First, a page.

Removing Conditions On Permanent Residence Based On Marriage
When you obtain conditional resident status through admission to the United States with an immigrant visa or through adjustment of status, the USCIS will notify you of the conditional basis of your status. They will list the requirements for removal of the conditions.
The USCIS only sends one reminder to conditional residents. During the 90 days before the second anniversary of the date you obtained conditional resident status you and your spouse (if still married) must file to remove the conditions. Failure to file may result in loss of your resident status.
Do I Need to Be Physically Present in the United States at the Time of Filing?
The Petition to Remove the Conditions on Residence can be filed whether you are physically in the United States at the time that you file or not. However you must return to the United States with your spouse and children in order to comply with the interview requirement.
Is a Personal Interview of the Joint Petitioners Required?
You and your spouse must appear for a personal interview at the district office that serves that area where you live. The regional director will review the petition to determine whether an interview is required. If the director is satisfied with the written petition that your marriage was not entered into in order to obtain immigration benefits, he may waive the interview requirement and approve the petition. If the director is not satisfied with the validity of your marriage, he will forward the petition to the district office to conduct an interview.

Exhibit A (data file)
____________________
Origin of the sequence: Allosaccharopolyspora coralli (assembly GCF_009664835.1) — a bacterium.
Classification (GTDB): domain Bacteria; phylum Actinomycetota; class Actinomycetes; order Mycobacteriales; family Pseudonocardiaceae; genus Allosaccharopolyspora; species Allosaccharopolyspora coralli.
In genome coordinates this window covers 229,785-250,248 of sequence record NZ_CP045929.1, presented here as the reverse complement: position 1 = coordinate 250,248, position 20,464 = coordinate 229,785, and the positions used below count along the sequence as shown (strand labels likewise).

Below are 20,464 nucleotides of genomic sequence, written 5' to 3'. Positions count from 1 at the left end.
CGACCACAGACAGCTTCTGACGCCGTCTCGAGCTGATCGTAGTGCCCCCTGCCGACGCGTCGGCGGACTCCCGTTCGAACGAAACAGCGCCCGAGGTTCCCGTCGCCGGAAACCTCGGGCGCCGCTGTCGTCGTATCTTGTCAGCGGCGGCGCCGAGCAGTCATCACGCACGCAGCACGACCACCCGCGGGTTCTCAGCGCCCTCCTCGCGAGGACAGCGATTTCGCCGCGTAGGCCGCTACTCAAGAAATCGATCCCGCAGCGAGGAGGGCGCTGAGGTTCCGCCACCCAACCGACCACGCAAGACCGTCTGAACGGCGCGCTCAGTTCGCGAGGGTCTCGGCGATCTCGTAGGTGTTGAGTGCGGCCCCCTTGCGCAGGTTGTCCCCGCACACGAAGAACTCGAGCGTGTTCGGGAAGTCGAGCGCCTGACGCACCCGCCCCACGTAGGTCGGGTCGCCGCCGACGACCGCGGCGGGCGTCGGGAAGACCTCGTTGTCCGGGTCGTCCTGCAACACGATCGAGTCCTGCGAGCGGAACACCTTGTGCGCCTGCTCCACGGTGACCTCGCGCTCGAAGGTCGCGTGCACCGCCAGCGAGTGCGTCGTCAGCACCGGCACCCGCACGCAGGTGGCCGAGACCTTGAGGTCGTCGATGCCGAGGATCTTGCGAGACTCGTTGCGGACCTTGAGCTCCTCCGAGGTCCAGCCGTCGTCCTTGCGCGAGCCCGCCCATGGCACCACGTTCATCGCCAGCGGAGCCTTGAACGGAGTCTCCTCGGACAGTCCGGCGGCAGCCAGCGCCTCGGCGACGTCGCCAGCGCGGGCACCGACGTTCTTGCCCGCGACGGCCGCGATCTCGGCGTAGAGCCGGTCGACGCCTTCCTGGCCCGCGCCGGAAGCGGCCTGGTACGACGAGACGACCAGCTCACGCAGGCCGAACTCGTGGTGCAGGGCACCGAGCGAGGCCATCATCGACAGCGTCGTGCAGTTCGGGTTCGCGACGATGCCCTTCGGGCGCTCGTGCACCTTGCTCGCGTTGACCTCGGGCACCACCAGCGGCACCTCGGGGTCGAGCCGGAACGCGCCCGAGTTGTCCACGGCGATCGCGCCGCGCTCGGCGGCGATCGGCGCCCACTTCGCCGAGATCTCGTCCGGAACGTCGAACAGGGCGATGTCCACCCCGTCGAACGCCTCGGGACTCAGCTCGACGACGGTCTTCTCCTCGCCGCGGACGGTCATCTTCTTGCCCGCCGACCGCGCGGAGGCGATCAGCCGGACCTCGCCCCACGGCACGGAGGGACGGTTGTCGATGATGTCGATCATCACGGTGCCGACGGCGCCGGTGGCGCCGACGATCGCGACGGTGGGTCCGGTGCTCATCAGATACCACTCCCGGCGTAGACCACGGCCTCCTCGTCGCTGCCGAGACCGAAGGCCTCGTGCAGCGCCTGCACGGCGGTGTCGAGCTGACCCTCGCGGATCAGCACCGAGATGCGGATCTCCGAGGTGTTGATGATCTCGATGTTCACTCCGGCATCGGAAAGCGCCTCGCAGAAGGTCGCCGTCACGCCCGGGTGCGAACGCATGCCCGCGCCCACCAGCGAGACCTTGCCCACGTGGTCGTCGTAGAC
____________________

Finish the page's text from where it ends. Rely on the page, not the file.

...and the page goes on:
How Can I Get a Waiver of the Requirement to File a Joint Petition?
If you are unable to apply with your spouse to remove the conditions on your residence, you may request a waiver of the joint filing requirement. If the waiver is approved the conditions on your conditional residence will be removed.
You may request a waiver of the joint petitioning requirements if:
– Your deportation or removal would result in extreme hardship
– You entered into your marriage in good faith, and not to evade immigration laws, but the marriage ended by annulment or divorce, and you were not at fault in failing to file a timely petition.
– You entered into your marriage in good faith, and not to evade immigration laws, but during the marriage you were battered by, or subjected to extreme cruelty committed by your U.S. citizen of lawful permanent resident spouse, and you were not at fault in failing to file a joint petition.